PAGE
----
It seems pretty obvious that the experience someone has of a brand will colour their opinion of it and whether they go back to it.
It doesn’t matter whether it is the person from Amazon customer services ringing a person about a lost order or a teenager viewing a ‘haul’ video on YouTube, where teenagers show off their purchases from stores such as fashion shop Forever 21, these are both ways that people experience a brand.
And it’s also obvious that brands that keep people happy and are nice to customers will keep them. Or is it?
This week’s cover feature is all about the experience people have of brands and it reveals some startling things. For example, Nationwide wants to put customers at the heart of its strategy but admits that doing this is a leap of faith for the accountants that run the business.
And Hilton hotels had to do 18 months of work to persuade the board that poor customer experiences were losing it money.
I am baffled by these facts. OK, I don’t hold the purse strings of a business or have to answer to shareholders, but if a brand makes doing business with it easy, effortless and efficient then I will be a retained customer.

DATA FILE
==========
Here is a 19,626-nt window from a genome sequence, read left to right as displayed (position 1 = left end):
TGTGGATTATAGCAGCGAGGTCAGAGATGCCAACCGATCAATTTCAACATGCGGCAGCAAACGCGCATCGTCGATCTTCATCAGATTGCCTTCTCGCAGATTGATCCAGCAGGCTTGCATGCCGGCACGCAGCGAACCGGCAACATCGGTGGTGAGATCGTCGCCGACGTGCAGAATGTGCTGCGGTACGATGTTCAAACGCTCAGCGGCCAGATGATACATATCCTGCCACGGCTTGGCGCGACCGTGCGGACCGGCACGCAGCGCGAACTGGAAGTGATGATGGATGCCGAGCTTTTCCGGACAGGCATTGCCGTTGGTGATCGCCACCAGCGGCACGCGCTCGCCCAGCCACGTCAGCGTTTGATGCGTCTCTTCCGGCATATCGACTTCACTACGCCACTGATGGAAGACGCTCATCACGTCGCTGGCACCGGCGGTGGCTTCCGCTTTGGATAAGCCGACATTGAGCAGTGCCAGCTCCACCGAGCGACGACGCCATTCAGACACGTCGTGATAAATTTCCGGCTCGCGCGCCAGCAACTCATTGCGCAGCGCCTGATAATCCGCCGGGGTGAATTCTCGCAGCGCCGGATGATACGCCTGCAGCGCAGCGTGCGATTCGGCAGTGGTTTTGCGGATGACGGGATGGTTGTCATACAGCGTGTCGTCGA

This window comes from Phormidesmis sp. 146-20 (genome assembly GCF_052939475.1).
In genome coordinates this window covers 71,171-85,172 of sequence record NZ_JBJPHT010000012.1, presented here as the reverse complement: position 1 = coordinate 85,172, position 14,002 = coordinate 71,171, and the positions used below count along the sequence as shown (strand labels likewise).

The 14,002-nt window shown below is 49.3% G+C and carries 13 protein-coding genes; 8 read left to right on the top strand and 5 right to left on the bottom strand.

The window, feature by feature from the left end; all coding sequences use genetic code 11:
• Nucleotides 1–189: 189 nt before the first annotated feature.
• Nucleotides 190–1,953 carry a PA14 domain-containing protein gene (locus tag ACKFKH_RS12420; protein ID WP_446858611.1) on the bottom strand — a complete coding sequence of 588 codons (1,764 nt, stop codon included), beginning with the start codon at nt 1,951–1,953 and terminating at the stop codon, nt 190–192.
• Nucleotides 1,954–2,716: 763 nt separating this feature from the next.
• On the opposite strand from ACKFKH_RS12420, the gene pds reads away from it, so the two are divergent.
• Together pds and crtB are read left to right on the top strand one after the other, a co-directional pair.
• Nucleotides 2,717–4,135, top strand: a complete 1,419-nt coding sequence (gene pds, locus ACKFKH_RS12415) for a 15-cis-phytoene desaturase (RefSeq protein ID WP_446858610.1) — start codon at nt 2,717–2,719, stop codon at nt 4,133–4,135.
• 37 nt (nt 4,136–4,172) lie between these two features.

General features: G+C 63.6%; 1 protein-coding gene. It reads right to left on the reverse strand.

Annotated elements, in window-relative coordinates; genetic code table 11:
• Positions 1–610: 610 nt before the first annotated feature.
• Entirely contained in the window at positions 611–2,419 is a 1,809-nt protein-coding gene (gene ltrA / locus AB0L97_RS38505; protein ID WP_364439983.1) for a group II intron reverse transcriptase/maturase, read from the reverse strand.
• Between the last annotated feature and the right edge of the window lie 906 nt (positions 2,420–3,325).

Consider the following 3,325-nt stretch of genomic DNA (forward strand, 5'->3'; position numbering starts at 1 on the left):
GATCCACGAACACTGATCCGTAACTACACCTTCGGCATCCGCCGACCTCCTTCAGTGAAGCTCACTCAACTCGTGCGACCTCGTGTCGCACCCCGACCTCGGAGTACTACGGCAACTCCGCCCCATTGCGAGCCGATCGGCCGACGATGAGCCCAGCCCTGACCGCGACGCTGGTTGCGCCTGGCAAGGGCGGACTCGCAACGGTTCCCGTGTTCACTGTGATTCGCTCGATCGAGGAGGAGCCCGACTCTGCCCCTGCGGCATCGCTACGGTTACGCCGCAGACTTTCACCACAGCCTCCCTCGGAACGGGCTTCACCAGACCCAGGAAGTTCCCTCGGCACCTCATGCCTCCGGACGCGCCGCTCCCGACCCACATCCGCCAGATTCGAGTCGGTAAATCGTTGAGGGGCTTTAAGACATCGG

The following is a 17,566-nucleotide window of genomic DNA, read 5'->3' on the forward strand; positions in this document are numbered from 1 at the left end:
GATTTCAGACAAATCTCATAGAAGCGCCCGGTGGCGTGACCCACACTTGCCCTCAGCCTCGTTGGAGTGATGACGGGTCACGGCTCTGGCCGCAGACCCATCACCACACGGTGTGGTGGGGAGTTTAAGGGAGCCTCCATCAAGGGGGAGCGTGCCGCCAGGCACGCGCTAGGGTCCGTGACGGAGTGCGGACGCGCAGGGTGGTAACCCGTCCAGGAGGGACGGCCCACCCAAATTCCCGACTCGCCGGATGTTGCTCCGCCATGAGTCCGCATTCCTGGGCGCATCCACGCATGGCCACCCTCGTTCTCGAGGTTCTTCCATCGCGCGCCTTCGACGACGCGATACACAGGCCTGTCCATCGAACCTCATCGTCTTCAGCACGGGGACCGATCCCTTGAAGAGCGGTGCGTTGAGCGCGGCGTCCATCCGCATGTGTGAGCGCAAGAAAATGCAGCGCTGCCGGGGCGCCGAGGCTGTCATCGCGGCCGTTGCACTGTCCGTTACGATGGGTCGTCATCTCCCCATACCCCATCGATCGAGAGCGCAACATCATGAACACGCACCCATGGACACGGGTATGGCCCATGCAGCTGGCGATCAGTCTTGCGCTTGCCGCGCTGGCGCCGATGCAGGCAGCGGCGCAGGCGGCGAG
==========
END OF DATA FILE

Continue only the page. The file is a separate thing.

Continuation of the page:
But I am also lazy, and the places that are closest to me on the high street are likely to be the shops I go to. If the nearest supermarket is Tesco, I’ll go there.
Similarly, the online brands that make it easiest for me to navigate their websites will be the ones that get my custom. Ease of access to brands is something that BT is studying with the Henley Centre.
“Is effort the new loyalty?” was the subject of BT’s Dr Nicola Millard’s presentation at Marketing Week’s recent Customer Retention Summit. Her stats show that 83% of people will be loyal to a brand that makes it easy for them to do so.
This means making sure that everyone in a business has access to relevant data about a particular customer.
Easy? Not according to Forrester Research, which shows that fewer than 50% of customer experience professionals have a programme to improve things across all channels. Probably partly because they don’t have one view of their customers.
Added to this, it is also hard to prove that customer experience does relate back to the bottom line, as in the Hilton example. Alastair Macmillan from research firm ORC International tells me that it is difficult to get businesses to provide this kind of ‘bigger picture’ data.
ORC specialises in research into customer experience – and Macmillan also tells me that it’s difficult to get firms to link customer experience with profitability.
I hope that brands will focus on this more now and prioritising customers – the only people who have the money to make a brand sink or swim – will not be a leap of faith.